For those select few who stick it out through the middle school years and excel in high school, the rewards are evident on the academic honor rolls. Reviewing the past graduation class at CHS, twelve of fifteen honor graduates were band members. Including the Star Student and the Valedictorian. Learning music is much like learning a completely new language. Studies have shown that the process of learning to read and play music forces the brain to form new neural connections and increases the speed of synapses. One study demonstrated that music lessons can actually increase IQ and test performance. When breaking down the actions of a band member during a marching show, it boggles the mind to realize that these students have learned how to play their instrument, they have been given pages and pages of sheet music to learn, then memorize, then play while marching in the blazing sun. And their marching must be precise. Stepping in unison with dozens of other band members, counting steps without looking at the ground, moving in formation to create incredible visual effects; all while keeping perfect body posture, carrying a heavy instrument with good form and playing your memorized music perfectly, snatching a breath at the correct moment, blowing continuously for sometimes up to a minute straight and focusing on your music in spite of the fact that the person beside you or behind you may be playing a different instrument and a different portion of the melody.
The changes in tune, speed, measured count… the changes in volume or intensity…the marching, the presentation… coming together as dozens of individuals to create one sound.. one band. This is a level of stress that the average brain simply cannot process. So for band students who put together a season of music and make it to their first competition, the pressure can be immense. For the Marching Indians of CHS, their preparation led them to Phenix City, AL on September 24th for the opening of the 2016 season. Competing against 15 bands from across three states, the Red and Black Attack took the field after a very early morning, long bus ride, a missed lunch, and extreme heat… and they were flawless. Earning top marks in every category, CHS scored perfect Superior ratings in Drum Major, Sideline Percussion, Drum Line and Color Guard, the Indians pulled off a clean sweep with Best Of: Band, Drum Major, Percussion Pit, Drum Line and Color Guard in the AA Division. Missing out on the Grand Champion title (top scoring team of any division) by a mere 1.6 points, the Chattooga Marching Indians awed the crowd with their performance of Beatles music and an interactive show that captured the audience and left everyone cheering. While there are many people who do not acknowledge the physical aspect of marching band, you couldn’t tell that to the six students treated after the performance for heat exhaustion. It was 92 degrees with a heat index of 101 on the field. The band, “…gave it their all,” said Greer.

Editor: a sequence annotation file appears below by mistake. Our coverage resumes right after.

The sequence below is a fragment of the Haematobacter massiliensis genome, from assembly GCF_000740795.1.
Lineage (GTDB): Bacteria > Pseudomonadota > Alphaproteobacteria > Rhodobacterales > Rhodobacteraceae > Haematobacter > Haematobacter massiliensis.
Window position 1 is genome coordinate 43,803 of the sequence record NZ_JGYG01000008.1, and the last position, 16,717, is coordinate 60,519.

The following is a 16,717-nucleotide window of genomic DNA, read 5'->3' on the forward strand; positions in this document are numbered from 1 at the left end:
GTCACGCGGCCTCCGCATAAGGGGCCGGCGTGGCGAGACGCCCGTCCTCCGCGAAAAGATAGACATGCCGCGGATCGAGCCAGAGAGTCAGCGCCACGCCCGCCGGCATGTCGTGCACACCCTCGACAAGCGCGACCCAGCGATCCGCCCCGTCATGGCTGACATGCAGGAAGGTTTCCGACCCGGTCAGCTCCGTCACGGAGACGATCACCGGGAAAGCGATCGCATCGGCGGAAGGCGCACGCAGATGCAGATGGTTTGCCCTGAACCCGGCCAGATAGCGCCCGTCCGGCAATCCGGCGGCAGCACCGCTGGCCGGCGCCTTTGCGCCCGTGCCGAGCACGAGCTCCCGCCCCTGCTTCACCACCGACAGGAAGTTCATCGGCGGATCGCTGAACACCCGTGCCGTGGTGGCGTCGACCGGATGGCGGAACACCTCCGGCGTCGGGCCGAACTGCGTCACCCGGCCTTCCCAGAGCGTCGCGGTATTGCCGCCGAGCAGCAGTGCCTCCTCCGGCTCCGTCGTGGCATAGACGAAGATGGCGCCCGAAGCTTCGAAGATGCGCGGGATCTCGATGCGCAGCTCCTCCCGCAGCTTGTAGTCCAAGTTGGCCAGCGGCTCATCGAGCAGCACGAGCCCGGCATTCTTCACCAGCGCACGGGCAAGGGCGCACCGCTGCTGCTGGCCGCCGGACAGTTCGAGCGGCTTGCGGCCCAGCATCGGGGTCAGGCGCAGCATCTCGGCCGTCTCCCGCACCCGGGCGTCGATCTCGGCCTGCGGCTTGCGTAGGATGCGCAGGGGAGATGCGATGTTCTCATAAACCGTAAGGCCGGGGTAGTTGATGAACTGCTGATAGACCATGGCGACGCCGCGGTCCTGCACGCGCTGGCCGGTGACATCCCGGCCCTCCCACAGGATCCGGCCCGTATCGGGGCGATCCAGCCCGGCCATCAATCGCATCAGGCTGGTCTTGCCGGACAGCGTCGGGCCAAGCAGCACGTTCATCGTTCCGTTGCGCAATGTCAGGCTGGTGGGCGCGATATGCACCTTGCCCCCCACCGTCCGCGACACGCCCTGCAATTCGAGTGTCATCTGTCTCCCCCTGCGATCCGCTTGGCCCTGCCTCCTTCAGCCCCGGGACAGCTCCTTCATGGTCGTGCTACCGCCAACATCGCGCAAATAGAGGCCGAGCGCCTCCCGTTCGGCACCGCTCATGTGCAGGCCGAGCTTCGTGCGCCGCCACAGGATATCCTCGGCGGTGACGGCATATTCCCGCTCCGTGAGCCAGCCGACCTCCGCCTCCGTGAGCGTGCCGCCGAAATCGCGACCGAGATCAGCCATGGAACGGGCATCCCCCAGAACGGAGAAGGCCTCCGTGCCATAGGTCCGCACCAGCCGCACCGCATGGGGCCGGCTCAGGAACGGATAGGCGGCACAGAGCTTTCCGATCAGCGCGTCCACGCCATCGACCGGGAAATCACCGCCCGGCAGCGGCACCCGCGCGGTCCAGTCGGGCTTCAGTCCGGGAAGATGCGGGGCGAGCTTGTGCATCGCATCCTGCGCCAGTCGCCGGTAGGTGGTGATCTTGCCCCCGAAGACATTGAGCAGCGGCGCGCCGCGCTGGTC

The current marching show performance began in Greer’s mind with a vision of ‘Yellow Submarine’ and turned into an entire Beatle’s theme. The Indian’s performance opens with a lively rendition of ‘Eleanor Rigby.’ They then transition into ‘Yesterday.’ The drum line gets time in the spotlight during ‘Yellow Submarine’ with band members adding flair by singing the tune’s popular chorus while the color guard weave fish, seagulls, and of course replicas of yellow submarines throughout the positioned band. The band comes back together for a big push during ‘Let it Be’ and finishes with ‘Hey Jude.’
In his third year at Chattooga, Gene Greer has already accomplished many of his goals. But his students continue to push him toward bigger and better things, like that nagging 1.6 points they needed to be Grand Champions. While two of his former students have moved on to become Music Majors in college, Greer knows that he must continue to bring great shows and a great band to the field. Greer could not say enough about the support he has received from the administration, booster club, students and parents. “Mr. Lenderman asked me what I needed to make it better and he has made sure we have new equipment. He has invested in the Band,” said Greer. Greer also recalled the Peach State competition from his first year, “Mr. Lenderman came and bought lunch for everyone.” With a Principal and Superintendent who show up for band competitions, and a tireless group of parents and band members, Summerville can rest assured… the Music Man has come to town.
The Superior ratings and best in class results earned by the Chattooga High School Marching Band at the Phenix City Competition were a realization of a journey that began three years ago when Jeff Martin made that call to Gene Greer. Chattooga’s band had lost their sound, and needed someone who could help them find their vision of good again and remind them that band is family. While Greer had directed chorus before, Chattooga is his first band director job. The band will compete on October 8 in Piedmont, Alabama. They will travel to Pierce County High School on October 15 where they will get a weekend getaway in Savannah after competition. Their final competition of the season will be at Jacksonville State University on October 20th.